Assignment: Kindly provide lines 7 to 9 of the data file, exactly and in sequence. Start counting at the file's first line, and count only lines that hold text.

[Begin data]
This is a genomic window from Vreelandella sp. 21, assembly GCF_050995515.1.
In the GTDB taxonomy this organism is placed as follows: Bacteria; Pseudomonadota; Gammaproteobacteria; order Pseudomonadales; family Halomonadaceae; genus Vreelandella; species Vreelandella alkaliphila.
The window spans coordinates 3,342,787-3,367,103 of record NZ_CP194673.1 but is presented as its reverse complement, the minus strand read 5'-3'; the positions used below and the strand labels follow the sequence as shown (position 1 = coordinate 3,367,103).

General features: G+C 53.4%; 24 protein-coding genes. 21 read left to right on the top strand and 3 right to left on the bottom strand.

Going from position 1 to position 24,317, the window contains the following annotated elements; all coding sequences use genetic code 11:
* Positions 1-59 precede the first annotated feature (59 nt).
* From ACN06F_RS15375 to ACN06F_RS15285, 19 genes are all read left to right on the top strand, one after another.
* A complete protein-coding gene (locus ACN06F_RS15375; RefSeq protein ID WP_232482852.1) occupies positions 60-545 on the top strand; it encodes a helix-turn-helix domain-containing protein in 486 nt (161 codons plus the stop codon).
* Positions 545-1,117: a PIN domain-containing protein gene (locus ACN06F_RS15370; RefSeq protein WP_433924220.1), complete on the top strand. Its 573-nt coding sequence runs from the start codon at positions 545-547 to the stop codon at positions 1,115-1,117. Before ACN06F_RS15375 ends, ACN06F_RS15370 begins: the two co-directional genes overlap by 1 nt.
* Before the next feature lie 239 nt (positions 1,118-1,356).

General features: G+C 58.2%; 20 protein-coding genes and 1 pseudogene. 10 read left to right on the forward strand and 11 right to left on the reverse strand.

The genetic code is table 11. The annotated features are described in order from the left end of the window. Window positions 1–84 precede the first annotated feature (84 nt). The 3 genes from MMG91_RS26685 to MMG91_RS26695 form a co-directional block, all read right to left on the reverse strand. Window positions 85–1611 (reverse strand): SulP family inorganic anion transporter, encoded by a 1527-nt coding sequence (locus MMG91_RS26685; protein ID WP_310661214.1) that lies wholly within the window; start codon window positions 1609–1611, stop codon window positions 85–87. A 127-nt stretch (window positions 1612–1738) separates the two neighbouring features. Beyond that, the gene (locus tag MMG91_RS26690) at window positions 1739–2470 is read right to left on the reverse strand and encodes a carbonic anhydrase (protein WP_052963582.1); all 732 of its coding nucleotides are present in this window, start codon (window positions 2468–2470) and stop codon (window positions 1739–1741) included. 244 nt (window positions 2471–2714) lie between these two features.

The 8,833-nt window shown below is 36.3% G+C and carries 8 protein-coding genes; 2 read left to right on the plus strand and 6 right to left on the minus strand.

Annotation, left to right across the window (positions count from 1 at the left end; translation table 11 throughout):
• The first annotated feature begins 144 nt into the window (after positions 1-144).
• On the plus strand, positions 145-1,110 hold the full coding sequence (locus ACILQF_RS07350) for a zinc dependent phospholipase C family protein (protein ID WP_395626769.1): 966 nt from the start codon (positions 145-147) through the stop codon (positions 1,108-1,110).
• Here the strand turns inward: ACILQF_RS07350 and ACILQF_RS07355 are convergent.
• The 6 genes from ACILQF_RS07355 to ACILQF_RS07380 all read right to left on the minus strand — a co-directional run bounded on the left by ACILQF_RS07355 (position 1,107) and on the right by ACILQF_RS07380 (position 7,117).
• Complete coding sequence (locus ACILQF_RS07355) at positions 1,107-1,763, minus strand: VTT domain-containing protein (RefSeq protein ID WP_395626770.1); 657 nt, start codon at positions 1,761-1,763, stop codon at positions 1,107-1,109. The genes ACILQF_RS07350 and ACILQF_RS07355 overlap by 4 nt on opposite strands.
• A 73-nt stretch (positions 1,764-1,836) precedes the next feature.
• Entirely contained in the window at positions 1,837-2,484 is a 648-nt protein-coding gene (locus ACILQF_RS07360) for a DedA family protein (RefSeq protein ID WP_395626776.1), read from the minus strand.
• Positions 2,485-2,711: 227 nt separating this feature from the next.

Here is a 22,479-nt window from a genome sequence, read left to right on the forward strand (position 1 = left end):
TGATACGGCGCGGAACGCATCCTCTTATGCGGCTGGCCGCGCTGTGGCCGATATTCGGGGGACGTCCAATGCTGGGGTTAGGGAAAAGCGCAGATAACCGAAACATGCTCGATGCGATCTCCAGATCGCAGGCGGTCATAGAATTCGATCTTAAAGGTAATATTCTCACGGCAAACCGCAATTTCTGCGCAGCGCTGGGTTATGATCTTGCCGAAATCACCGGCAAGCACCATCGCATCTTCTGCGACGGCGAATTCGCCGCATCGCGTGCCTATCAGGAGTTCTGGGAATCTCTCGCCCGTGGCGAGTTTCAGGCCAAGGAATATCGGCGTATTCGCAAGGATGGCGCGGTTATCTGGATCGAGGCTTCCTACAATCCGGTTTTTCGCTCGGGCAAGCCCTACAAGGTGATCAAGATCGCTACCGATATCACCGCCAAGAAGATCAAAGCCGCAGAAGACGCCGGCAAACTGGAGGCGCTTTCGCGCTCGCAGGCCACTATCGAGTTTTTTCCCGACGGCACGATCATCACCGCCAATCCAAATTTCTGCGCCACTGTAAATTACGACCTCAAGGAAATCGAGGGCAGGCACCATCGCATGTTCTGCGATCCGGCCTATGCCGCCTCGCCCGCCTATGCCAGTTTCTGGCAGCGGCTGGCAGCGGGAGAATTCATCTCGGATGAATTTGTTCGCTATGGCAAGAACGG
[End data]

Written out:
* From ACN06F_RS15375 to ACN06F_RS15285, 19 genes are all read left to right on the top strand, one after another.
* A complete protein-coding gene (locus ACN06F_RS15375; RefSeq protein ID WP_232482852.1) occupies positions 60-545 on the top strand; it encodes a helix-turn-helix domain-containing protein in 486 nt (161 codons plus the stop codon).
* Positions 545-1,117: a PIN domain-containing protein gene (locus ACN06F_RS15370; RefSeq protein WP_433924220.1), complete on the top strand. Its 573-nt coding sequence runs from the start codon at positions 545-547 to the stop codon at positions 1,115-1,117. Before ACN06F_RS15375 ends, ACN06F_RS15370 begins: the two co-directional genes overlap by 1 nt.